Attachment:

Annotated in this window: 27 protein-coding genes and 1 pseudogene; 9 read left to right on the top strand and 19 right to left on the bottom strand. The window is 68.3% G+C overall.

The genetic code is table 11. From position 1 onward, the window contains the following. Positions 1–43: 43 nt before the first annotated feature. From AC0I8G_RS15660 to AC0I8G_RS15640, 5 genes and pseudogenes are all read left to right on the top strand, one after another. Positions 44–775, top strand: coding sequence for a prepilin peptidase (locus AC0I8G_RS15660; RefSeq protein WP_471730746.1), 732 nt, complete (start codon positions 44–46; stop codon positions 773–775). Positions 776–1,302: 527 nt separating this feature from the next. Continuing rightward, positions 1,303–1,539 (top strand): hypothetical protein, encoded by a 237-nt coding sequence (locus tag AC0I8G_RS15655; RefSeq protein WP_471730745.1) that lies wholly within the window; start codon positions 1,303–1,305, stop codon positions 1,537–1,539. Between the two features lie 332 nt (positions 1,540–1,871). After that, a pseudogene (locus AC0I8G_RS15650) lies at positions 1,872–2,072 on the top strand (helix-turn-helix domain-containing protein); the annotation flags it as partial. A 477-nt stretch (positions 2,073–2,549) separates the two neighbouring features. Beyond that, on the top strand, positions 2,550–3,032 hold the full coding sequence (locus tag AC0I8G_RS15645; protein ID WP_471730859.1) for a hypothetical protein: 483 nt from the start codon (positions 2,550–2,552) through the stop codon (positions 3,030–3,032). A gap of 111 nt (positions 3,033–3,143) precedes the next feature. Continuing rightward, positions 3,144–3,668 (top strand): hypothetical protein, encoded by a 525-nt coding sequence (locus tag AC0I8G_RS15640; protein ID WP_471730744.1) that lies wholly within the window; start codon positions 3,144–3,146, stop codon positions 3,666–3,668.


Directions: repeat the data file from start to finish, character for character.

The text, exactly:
Annotated in this window: 27 protein-coding genes and 1 pseudogene; 9 read left to right on the top strand and 19 right to left on the bottom strand. The window is 68.3% G+C overall.

The genetic code is table 11. From position 1 onward, the window contains the following. Positions 1–43: 43 nt before the first annotated feature. From AC0I8G_RS15660 to AC0I8G_RS15640, 5 genes and pseudogenes are all read left to right on the top strand, one after another. Positions 44–775, top strand: coding sequence for a prepilin peptidase (locus AC0I8G_RS15660; RefSeq protein WP_471730746.1), 732 nt, complete (start codon positions 44–46; stop codon positions 773–775). Positions 776–1,302: 527 nt separating this feature from the next. Continuing rightward, positions 1,303–1,539 (top strand): hypothetical protein, encoded by a 237-nt coding sequence (locus tag AC0I8G_RS15655; RefSeq protein WP_471730745.1) that lies wholly within the window; start codon positions 1,303–1,305, stop codon positions 1,537–1,539. Between the two features lie 332 nt (positions 1,540–1,871). After that, a pseudogene (locus AC0I8G_RS15650) lies at positions 1,872–2,072 on the top strand (helix-turn-helix domain-containing protein); the annotation flags it as partial. A 477-nt stretch (positions 2,073–2,549) separates the two neighbouring features. Beyond that, on the top strand, positions 2,550–3,032 hold the full coding sequence (locus tag AC0I8G_RS15645; protein ID WP_471730859.1) for a hypothetical protein: 483 nt from the start codon (positions 2,550–2,552) through the stop codon (positions 3,030–3,032). A gap of 111 nt (positions 3,033–3,143) precedes the next feature. Continuing rightward, positions 3,144–3,668 (top strand): hypothetical protein, encoded by a 525-nt coding sequence (locus tag AC0I8G_RS15640; protein ID WP_471730744.1) that lies wholly within the window; start codon positions 3,144–3,146, stop codon positions 3,666–3,668.